Tag Archives: full moon

The Bear Moon Licks its Paws of Frost

Turning the Wheel Tour

9-10 December

Back on the road again as my Turning the Wheel tour continues. Riding this time of year can be beautiful … but deadly. The cold sun is blindingly low in the sky, but it illumines the bleak landscape and bare trees in a wonderful way. Our wooden cousins arch over the winding A46 down to Bath like Rackham-esque Ents – waiting to pluck the unwary traveller to their doom! On the way home a couple of days later, they were silhouetted against the full moon – lovely, but not so enjoyable when you’re freezing your butt off!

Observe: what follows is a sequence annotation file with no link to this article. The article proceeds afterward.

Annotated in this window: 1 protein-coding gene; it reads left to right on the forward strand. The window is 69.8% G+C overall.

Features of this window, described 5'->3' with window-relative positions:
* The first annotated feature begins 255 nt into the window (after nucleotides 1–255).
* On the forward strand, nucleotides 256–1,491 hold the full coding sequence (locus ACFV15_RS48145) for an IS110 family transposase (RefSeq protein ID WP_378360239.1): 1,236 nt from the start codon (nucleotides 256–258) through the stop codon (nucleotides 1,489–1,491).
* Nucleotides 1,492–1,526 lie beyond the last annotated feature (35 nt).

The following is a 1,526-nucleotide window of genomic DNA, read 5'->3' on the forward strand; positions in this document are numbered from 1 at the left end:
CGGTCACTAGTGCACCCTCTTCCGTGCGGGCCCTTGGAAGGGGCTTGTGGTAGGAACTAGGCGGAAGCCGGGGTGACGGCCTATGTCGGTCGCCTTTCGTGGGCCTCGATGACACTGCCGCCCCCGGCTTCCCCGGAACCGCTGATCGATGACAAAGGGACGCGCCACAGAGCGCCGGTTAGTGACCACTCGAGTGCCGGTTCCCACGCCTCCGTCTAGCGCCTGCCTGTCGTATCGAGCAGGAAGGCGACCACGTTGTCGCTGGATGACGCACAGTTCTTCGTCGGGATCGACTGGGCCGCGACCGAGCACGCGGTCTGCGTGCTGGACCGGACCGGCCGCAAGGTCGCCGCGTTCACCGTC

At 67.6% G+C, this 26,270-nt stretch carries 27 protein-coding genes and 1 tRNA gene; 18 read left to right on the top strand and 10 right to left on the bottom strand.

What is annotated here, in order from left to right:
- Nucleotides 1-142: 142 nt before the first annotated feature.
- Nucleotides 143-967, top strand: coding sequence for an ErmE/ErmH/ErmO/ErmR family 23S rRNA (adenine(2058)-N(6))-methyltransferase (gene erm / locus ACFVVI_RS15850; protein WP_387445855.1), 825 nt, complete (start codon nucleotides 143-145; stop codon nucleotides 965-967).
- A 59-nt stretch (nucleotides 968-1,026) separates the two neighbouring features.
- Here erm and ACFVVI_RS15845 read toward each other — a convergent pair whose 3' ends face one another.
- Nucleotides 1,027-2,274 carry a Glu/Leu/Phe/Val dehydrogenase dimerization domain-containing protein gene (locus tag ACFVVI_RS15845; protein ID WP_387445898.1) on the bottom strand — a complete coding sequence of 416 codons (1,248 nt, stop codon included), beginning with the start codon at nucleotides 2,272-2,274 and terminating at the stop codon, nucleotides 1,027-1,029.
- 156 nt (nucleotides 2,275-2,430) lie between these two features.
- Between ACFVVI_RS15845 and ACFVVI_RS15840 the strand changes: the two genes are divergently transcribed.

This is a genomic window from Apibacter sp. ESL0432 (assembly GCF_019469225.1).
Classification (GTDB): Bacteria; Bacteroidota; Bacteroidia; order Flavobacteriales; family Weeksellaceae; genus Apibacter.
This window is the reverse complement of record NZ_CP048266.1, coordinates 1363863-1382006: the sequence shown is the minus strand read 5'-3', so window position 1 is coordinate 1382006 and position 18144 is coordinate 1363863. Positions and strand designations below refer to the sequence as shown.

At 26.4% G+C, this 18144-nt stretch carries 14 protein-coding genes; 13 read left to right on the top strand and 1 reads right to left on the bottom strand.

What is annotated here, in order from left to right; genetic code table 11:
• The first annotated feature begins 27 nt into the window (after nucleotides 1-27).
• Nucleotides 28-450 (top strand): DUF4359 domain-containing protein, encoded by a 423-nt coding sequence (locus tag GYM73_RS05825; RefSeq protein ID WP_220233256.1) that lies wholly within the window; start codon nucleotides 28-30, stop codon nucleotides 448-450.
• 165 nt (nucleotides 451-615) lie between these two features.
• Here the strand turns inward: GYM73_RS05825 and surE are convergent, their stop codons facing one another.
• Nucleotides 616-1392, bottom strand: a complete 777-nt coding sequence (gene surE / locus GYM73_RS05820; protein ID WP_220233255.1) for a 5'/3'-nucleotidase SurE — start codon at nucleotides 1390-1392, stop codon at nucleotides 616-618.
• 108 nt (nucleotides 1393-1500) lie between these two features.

I hooked up with my old pal Sally (AKA Saravian) to do a combined book talk and gig at the Bear in Holwell – an amazing coaching inn outside Frome. Run by the Reverend Zak Ezelove, Tash and Anita, it is not quite in this world. Decorated with stunning fluorescent Mayan artwork (from Tas Bell – see below), dragons (the landlord’s Chinese astrology sign) and psychedelic foliage, it is a fantastic place to party – and that night, a young man called Fin was celebrating his nineteenth birthday there with an all-night knees up. They were setting up the decks when we arrived – given a lift by Saravian’s fellow musician Paul (after a sunny, but chilly ride down from Stroud on my two wheels it was a relief not to have to ride in the dark – as the temperatures plummeted on the cold, clear night – the moon on the cusp of full). The sign of The Bear echoed this – the pub’s totem portrayed silhouetted against a moonlit background. Saravian and Paul set up, and I put out my little stack of books. Another musician had already set up his PA and it turned out to be my friend, the multi-talented James Hollingsworth – who happened to be performing there, after us. Synchronicity! Saravian and Paul provided some good vibes with their fine tunes, then I gave a brief talk which led into an interesting discussion about ‘turning the wheel’ – no doubt influenced by the far out decor, it was pretty cosmic. Afterwards, James did a fantastic warm-up routine, using his loop machine and pedals to build up a wall of sound. His talent is staggering and he really should be playing stadiums. Yet, as I often find with real stars, his ego doesn’t outstrip his talent, as it sometimes does in those with lesser ability. A modest diva – now there’s an oxymoron to conjure with.